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Joy Serves G*d in Joy as a passionate performing percussionist, poet, publisher, photographer, publicist, sound healer, spiritual guide, artist, gardener and Gemini. "Ivdu Et Hashem B'Simcha" -Psalm 100:2 ....... Joy Krauthammer, active in the Jewish Renewal, Feminist, and neo-Chasidic worlds for over three decades, kabbalistically leads Jewish women's life-cycle rituals. ... Workshops, and Bands are available for all Shuls, Sisterhoods, Rosh Chodeshes, Retreats, Concerts, Conferences & Festivals. ... My kavanah/intention is that my creative expressive gifts are inspirational, uplifting and joyous. In gratitude, I love doing mitzvot/good deeds, and connecting people in joy. In the zechut/merit of Reb Shlomo Carlebach, zt'l, I mamash love to help make our universe a smaller world, one REVEALING more spiritual consciousness, connection, compassion, and chesed/lovingkindness; to make visible the Face of the Divine... VIEW MY COMPLETE PROFILE and enjoy all offerings.... For BOOKINGS write: joyofwisdom1 at gmail.com, leave a COMMENT below, or call me. ... "Don't Postpone Joy" bear photo montage by Joy. Click to enlarge. BlesSings, Joy



- Joy Krauthammer


Oh! Ann recognized me from an hour or so earlier when I organized the spontaneous take over of the Men's Room because the Ladies Room line in between conference sessions was way too long, and I did not want to wait!  Years earlier in my MBA program, I had learned a lesson: "Where there is a need, fill it!" The few men cleared out and the Men's Room was ours! We filled it! Another guy did come in and used a stall but we needy women mostly ignored him. No waiting! (See photos)

Immediately prior to the Art Therapy workshop and at the end of the Poetry Therapy session at the UCLA all-day conference, "ON THE EDGE OF CHAOS: FINDING flow & resilience THROUGH Creativity & the Arts",  I think we had also just experienced 'performance art' in the Men's Room.

During the Poetry Therapy session I shared the few words that my husband, z"l/obm would speak about in his own life filled with metastatic brain cancer. 

"I don't want to live; all I want to do is die. Take a gun and shoot me." Bam!
Marcel would say this to me, to friends, and even to strangers upon introduction when he was asked, "How are you?"

The workshop had been given by Dr. Robert Carroll, a poet and psychiatrist who focuses in his field on brain cancer patients, giving them the ability to express their thoughts and feelings through poetry. I wish that for a moment when I chose this workshop to attend, that I had recalled (having heard him speak before) Dr. Carroll's focused specialty, and realized how I could again react. Hearing him refer to a UCLA Neuro-Oncology symposium on brain cancer held in this same building, put an immediate unpleasant feeling, a straightening jolt in my body, alerting me to the traumatic past.  The PTSD was unwelcome. As if only yesterday, quickly my mind went back to 1988, 25 years earlier. Only a few buildings away in the hospital, Marcel, from two post-brain surgeries, had been comatose for three months on life-support, and filled with medical tubes.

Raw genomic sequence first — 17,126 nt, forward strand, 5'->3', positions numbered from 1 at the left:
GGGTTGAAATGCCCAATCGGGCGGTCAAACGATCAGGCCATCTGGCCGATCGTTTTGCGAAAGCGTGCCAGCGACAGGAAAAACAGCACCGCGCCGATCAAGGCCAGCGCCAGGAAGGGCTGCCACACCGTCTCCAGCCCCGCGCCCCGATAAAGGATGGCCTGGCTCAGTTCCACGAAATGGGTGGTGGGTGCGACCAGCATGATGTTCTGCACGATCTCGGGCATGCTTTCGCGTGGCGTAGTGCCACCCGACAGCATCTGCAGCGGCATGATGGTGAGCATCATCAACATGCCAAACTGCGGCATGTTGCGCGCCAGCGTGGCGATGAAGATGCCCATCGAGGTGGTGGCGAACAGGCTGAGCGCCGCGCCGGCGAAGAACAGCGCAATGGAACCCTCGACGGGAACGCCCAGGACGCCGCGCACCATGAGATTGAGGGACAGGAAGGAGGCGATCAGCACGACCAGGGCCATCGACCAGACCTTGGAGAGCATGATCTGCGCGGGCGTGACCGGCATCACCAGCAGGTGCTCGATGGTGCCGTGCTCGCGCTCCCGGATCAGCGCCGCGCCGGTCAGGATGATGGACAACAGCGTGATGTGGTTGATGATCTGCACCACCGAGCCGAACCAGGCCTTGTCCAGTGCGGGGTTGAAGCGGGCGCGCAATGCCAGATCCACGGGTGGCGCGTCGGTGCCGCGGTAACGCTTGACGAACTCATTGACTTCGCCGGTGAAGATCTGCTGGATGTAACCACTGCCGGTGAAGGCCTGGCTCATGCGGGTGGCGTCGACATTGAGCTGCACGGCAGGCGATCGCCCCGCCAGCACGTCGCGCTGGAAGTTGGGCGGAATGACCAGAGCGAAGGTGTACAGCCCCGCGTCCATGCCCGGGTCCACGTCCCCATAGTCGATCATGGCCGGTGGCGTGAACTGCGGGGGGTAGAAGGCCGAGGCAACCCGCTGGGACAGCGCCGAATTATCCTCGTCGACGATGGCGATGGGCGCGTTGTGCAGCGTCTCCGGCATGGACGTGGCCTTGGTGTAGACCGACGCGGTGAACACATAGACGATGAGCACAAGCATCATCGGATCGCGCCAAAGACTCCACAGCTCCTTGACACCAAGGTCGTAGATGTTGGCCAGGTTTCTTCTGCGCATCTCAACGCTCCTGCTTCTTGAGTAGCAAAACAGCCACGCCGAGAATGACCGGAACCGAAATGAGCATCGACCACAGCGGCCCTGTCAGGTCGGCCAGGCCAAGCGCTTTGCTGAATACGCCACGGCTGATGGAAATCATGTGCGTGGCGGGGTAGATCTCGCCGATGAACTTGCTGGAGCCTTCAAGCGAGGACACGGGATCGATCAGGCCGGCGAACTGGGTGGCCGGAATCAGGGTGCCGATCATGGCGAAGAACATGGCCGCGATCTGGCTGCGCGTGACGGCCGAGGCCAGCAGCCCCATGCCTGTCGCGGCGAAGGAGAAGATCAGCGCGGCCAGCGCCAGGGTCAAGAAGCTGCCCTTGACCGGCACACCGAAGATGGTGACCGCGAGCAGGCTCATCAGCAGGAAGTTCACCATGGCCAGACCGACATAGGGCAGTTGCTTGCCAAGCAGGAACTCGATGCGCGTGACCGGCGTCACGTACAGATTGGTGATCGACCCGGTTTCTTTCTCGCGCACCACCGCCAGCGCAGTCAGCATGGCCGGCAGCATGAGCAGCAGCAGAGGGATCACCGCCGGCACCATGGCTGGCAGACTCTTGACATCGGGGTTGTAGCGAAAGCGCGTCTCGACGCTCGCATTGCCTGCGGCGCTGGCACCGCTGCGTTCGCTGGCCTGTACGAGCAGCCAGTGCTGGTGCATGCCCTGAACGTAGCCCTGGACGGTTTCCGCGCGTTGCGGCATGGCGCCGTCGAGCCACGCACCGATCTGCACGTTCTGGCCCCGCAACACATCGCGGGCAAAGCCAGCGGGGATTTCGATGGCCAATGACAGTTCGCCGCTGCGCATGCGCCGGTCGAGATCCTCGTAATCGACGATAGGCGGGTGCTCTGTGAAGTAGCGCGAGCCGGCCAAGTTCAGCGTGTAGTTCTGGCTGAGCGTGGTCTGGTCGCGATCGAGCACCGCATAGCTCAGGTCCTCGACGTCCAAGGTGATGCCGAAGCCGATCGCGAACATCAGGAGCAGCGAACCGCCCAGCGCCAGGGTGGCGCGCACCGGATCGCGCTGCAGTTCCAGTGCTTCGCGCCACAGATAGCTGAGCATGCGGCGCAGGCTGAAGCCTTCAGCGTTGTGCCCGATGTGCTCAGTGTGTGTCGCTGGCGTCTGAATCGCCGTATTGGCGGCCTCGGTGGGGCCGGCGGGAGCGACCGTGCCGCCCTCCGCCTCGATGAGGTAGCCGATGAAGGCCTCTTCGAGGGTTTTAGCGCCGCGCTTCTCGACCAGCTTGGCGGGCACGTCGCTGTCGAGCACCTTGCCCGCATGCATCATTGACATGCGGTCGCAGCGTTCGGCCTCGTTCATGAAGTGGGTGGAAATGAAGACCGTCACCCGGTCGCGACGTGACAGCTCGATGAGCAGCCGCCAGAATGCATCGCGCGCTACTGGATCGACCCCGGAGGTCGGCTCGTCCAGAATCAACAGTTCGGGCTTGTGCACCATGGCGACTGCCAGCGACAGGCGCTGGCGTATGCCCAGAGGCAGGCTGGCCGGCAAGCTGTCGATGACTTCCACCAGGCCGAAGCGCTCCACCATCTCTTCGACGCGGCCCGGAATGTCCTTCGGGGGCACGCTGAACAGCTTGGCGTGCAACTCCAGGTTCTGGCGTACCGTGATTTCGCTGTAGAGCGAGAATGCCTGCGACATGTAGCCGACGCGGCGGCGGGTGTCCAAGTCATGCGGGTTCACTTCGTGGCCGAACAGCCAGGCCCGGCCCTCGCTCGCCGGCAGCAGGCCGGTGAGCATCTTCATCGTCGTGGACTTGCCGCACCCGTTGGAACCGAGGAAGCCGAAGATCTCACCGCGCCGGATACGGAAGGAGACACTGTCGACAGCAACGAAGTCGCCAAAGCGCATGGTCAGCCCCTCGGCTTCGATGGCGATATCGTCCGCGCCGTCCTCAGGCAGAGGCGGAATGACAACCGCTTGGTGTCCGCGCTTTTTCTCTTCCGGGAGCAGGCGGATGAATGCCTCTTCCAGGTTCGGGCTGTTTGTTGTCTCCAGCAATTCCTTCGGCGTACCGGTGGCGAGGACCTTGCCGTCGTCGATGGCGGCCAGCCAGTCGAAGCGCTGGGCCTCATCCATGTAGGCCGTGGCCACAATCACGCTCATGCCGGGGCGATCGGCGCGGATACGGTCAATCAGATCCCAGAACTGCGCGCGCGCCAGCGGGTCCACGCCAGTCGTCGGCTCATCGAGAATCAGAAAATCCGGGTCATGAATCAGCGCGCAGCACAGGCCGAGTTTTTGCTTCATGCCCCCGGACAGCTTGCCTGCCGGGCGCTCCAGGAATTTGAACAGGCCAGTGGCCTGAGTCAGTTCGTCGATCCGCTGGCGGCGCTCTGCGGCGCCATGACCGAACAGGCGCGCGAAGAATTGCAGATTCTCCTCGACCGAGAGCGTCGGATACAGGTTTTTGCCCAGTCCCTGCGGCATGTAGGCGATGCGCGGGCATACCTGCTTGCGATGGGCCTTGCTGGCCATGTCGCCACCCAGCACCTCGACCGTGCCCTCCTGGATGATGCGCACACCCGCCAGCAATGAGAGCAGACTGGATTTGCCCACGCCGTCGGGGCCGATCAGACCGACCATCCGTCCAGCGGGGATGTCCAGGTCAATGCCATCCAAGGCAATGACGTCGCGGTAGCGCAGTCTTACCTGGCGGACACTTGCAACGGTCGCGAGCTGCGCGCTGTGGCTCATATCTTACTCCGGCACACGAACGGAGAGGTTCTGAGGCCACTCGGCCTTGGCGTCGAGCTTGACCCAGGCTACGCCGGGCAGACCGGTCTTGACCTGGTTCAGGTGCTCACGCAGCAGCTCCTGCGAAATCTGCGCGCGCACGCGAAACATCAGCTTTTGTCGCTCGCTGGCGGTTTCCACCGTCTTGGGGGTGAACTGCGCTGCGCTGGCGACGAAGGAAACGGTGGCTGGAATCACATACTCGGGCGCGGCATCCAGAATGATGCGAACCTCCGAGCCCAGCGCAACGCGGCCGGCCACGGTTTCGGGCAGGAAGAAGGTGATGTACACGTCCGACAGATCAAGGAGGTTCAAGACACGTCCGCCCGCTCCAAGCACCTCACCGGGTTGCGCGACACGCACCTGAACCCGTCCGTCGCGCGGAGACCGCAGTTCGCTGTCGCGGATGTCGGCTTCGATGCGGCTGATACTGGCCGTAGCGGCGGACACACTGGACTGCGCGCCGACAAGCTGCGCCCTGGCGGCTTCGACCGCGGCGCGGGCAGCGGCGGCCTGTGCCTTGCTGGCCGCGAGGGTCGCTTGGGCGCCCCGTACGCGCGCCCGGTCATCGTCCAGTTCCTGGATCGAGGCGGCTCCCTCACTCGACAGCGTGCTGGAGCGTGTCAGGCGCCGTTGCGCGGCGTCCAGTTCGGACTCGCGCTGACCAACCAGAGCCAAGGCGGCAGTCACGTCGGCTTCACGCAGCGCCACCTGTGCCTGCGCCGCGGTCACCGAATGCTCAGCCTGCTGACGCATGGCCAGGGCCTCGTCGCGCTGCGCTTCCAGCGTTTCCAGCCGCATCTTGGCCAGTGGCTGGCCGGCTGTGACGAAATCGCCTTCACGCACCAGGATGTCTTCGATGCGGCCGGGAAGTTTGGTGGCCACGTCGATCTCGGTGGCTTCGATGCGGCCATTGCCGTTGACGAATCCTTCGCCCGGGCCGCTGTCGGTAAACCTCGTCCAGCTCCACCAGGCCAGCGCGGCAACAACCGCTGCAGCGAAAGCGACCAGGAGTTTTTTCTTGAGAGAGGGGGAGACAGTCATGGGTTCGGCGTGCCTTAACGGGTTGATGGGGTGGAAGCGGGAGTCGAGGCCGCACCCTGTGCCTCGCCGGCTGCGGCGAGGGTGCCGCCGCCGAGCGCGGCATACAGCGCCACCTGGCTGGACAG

Dr. Carroll recited his own personal medical poem "What Waiting Is".  Bedside, I had waited daily for three months in the UCLA hospital for Marcel to regain consciousness. All the other patients with head-bandages, got up and left after their five days post-surgery. Not us. While Dr. Carroll stood and recited his poem, I sat forward and catching his eyes, I looked straight at him intently listening, not looking at the poem on paper. I related all too well to "waiting" through all the difficult medical experiences and two-dozen surgeries. When the poet MD was through reciting, I wanted to respond with my own writing and insights on the blank paper in front of me, but there was no time for our group to write.

I had shared out loud that I felt it was a great gift to teach Poetry Therapy, and offer people a cathartic opportunity to express themselves. (In the early 1970's I had known Dr. Jack Leedy, founder of Poetry Therapy, because we worked in the same Brooklyn hospital.) My husband for the 18 years of his cancer (no adjectives suffice) didn't write about it emotionally, but only to keep a hand-written factual medical journal in a little book; Lots of details. Only once Marcel complained to me, when pain was so bad, and that he otherwise would never tell me about the pain so as not to upset me. Instead of writing about the pain, or living life with cancer and treatments, Marcel loved humor and wrote jokes.

What I had wanted to share in session after hearing the poem about "waiting", is that when in the ICU waiting room, it does not matter what culture, race, or religion one is; Black, White, Asian, European, Jewish, Arab, what wars are fought between peoples-- we are all present for our loved ones, waiting in cold rooms for hours, overnight, days, weeks, months, with others waiting in fear, horror, stress, concern and love, in the unknown, maybe with tears, maybe with visitors keeping us warm. We embrace the stranger. We feel for the stranger. We empathize with the stranger.  We hear each others' stories. We hear their foreign languages. See their foreign outer garments.  We are all in the same small waiting room and we wait. Maybe we have ethnic snacks to share. Maybe we recognize others (even our own internist because their grandma is sick/dying) and we learn of their loved ones. Maybe we even keep up those bonds formed in the ICU when our loved ones die and are buried, and we even see the others' loved ones'  gravestones and artifacts left in love. We remember our humanity, and it didn't matter how different we are on the outside, but that our hearts and souls have been touched by love and compassion, maybe tribal commonalities, and maybe even by fun colorful socks.
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